Temps push down the next few days before another inland heat spike

Avila Beach with marine clouds
Posted at 4:53 PM, Jul 11, 2022

Marine clouds near the coast will be a big factor over the next few days as temps look to cool, especially inland. There are several key factors this time of year: marine depth, wind speed, and wind direction.

Marine depth only references how much vertical extent there is to cool marine air. Due to local topography, a marine layer depth of more than 1500 feet is important in that it allows more cool air to get into the interior valleys. If the marine layer is lower than that inland valleys temps get hot.

The latter was the case over the weekend, but Tuesday and Wednesday will likely see some big cooling inland with improved depth to the marine layer.

At the coast, the other factors are more important. Winds have slowed quite a bit. This reduces the rate that marine clouds mix out. When you know the winds are lighter and weakly onshore you can expect some stubborn clearing. And remember that clouds clearing doesn't necessarily mean warm weather, marine layer is often co-mingled with marine clouds. You can have the first without the second. I expect beaches to be in the 60s the next few days with some stubborn clearing, perhaps incomplete. Coastal valleys likely see early clouds with clearing but will stay cool in the lower 70s. Inland temps will drop into the 80s and lower 90s.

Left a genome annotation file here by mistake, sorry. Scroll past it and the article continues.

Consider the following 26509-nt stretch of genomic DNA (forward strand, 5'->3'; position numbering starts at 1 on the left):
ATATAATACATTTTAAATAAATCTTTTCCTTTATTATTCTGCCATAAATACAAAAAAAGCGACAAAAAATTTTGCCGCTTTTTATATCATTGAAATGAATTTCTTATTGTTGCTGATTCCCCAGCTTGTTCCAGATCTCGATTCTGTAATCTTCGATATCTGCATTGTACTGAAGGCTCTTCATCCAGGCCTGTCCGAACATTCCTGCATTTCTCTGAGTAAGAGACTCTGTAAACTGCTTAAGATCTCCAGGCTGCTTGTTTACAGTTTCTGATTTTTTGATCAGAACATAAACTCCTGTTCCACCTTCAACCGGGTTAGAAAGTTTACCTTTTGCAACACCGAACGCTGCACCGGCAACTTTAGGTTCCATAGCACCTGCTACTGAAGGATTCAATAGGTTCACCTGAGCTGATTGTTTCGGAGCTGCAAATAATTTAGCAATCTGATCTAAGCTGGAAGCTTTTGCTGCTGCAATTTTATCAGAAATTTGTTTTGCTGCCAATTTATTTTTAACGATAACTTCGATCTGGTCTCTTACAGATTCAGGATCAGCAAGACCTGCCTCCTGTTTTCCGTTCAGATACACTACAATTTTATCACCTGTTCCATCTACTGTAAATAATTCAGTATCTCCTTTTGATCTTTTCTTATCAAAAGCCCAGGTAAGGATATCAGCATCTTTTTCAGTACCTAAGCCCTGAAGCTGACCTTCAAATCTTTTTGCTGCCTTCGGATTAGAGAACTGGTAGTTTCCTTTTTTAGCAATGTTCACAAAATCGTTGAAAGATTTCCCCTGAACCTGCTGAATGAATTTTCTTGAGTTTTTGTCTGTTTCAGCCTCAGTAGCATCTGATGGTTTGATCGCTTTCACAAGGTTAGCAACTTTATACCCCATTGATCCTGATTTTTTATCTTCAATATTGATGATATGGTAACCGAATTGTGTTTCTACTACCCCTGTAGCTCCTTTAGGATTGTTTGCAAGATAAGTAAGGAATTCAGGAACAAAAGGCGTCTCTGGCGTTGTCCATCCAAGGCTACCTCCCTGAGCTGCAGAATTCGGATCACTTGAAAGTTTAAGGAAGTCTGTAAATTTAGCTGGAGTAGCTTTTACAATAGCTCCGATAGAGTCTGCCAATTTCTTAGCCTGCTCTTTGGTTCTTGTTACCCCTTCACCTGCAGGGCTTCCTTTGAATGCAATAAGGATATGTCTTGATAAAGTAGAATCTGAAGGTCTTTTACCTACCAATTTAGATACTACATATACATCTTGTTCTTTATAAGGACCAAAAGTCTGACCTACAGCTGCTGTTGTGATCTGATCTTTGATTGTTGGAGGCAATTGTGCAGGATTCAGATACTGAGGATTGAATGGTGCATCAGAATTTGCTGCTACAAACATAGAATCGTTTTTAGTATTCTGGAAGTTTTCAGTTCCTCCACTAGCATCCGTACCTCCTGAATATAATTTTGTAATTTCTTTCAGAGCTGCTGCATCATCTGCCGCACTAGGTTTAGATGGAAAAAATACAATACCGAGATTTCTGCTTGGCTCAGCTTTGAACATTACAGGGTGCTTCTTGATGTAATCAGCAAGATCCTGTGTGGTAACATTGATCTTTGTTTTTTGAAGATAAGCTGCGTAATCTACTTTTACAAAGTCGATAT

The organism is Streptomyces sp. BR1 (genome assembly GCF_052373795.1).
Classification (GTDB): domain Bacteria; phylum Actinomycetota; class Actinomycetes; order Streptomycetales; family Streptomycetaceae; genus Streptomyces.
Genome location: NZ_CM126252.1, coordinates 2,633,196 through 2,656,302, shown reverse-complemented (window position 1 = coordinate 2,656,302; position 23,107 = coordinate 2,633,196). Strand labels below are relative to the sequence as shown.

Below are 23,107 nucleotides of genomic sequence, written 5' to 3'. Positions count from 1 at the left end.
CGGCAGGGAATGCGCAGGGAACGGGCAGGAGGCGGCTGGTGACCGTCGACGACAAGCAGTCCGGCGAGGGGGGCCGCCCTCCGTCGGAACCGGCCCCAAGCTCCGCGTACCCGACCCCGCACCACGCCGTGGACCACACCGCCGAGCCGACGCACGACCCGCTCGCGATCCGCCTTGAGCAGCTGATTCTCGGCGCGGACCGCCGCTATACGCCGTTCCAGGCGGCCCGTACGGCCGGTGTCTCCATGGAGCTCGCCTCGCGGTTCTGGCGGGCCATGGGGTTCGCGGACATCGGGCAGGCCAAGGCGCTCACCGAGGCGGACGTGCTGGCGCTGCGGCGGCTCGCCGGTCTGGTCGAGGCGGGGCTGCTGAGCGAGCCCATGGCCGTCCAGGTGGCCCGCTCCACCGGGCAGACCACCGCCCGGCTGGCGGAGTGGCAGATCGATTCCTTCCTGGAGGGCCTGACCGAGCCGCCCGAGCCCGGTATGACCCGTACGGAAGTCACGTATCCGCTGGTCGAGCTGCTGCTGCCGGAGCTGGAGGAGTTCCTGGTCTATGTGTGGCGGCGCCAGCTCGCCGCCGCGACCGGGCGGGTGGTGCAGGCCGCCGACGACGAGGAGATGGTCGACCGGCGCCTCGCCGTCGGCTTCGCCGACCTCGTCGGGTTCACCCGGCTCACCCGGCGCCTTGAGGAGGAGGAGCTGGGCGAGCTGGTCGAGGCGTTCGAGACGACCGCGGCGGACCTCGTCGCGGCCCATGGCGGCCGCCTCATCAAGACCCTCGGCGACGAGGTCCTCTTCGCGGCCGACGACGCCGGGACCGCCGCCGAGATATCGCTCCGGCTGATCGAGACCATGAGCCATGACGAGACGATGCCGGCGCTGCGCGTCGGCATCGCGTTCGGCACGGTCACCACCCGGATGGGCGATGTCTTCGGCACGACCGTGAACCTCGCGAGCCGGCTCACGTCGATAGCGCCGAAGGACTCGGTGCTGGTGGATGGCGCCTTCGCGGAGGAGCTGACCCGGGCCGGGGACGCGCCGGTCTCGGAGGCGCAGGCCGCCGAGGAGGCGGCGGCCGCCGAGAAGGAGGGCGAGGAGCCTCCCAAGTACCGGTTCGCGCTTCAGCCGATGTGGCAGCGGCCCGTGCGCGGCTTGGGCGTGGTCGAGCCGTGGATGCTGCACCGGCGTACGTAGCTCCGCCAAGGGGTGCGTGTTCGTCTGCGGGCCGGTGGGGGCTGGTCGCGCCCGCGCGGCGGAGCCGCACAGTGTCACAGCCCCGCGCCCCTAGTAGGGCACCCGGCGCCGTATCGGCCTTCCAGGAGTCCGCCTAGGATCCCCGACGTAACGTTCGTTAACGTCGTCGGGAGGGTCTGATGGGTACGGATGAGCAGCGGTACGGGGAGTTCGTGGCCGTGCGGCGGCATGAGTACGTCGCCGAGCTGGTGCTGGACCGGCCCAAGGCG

This cooler weather doesn't last long. Inland temps quickly shoot back into the triple digits Thursday to Sunday (and perhaps even next Monday). A trough in the jet stream is the reason we'll see improved marine depth but it lifts out later in the week and a heat dome over the Central U.S. edges west to crank inland temps. A little wamrer at the coastal valleys as well but just by 5 degrees or so. Beaches remain in the 60s due to ample marine presence.

The 8-14 day outlook from the Climate Prediction Center offers some hope for interior areas, the outlook is for roughly average heat (which is still 90+). Long runs of extreme heat would be a concern with drought conditions and also elevated fire risk.